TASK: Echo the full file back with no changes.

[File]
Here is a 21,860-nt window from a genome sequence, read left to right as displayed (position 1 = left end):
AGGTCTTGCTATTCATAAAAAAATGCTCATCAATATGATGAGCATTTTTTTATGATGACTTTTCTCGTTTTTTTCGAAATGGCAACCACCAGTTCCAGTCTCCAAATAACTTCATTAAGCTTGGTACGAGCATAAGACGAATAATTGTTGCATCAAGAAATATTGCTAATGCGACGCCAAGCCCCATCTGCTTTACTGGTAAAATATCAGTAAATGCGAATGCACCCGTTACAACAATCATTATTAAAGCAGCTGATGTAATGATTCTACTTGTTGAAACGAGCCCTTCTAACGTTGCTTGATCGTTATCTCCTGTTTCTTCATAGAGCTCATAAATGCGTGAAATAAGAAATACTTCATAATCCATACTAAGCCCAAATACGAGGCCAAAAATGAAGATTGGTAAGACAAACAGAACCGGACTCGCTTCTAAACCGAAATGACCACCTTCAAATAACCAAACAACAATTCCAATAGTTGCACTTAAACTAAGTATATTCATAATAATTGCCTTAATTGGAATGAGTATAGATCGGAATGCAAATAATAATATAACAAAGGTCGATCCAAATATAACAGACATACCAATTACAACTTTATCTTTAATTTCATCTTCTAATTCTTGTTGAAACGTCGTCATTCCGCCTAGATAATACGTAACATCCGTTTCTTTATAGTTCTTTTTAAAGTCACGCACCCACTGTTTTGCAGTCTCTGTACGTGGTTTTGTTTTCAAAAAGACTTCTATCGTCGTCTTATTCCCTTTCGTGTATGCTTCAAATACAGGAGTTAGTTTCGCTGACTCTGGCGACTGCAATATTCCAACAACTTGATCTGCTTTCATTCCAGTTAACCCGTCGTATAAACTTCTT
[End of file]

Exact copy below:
Here is a 21,860-nt window from a genome sequence, read left to right as displayed (position 1 = left end):
AGGTCTTGCTATTCATAAAAAAATGCTCATCAATATGATGAGCATTTTTTTATGATGACTTTTCTCGTTTTTTTCGAAATGGCAACCACCAGTTCCAGTCTCCAAATAACTTCATTAAGCTTGGTACGAGCATAAGACGAATAATTGTTGCATCAAGAAATATTGCTAATGCGACGCCAAGCCCCATCTGCTTTACTGGTAAAATATCAGTAAATGCGAATGCACCCGTTACAACAATCATTATTAAAGCAGCTGATGTAATGATTCTACTTGTTGAAACGAGCCCTTCTAACGTTGCTTGATCGTTATCTCCTGTTTCTTCATAGAGCTCATAAATGCGTGAAATAAGAAATACTTCATAATCCATACTAAGCCCAAATACGAGGCCAAAAATGAAGATTGGTAAGACAAACAGAACCGGACTCGCTTCTAAACCGAAATGACCACCTTCAAATAACCAAACAACAATTCCAATAGTTGCACTTAAACTAAGTATATTCATAATAATTGCCTTAATTGGAATGAGTATAGATCGGAATGCAAATAATAATATAACAAAGGTCGATCCAAATATAACAGACATACCAATTACAACTTTATCTTTAATTTCATCTTCTAATTCTTGTTGAAACGTCGTCATTCCGCCTAGATAATACGTAACATCCGTTTCTTTATAGTTCTTTTTAAAGTCACGCACCCACTGTTTTGCAGTCTCTGTACGTGGTTTTGTTTTCAAAAAGACTTCTATCGTCGTCTTATTCCCTTTCGTGTATGCTTCAAATACAGGAGTTAGTTTCGCTGACTCTGGCGACTGCAATATTCCAACAACTTGATCTGCTTTCATTCCAGTTAACCCGTCGTATAAACTTCTT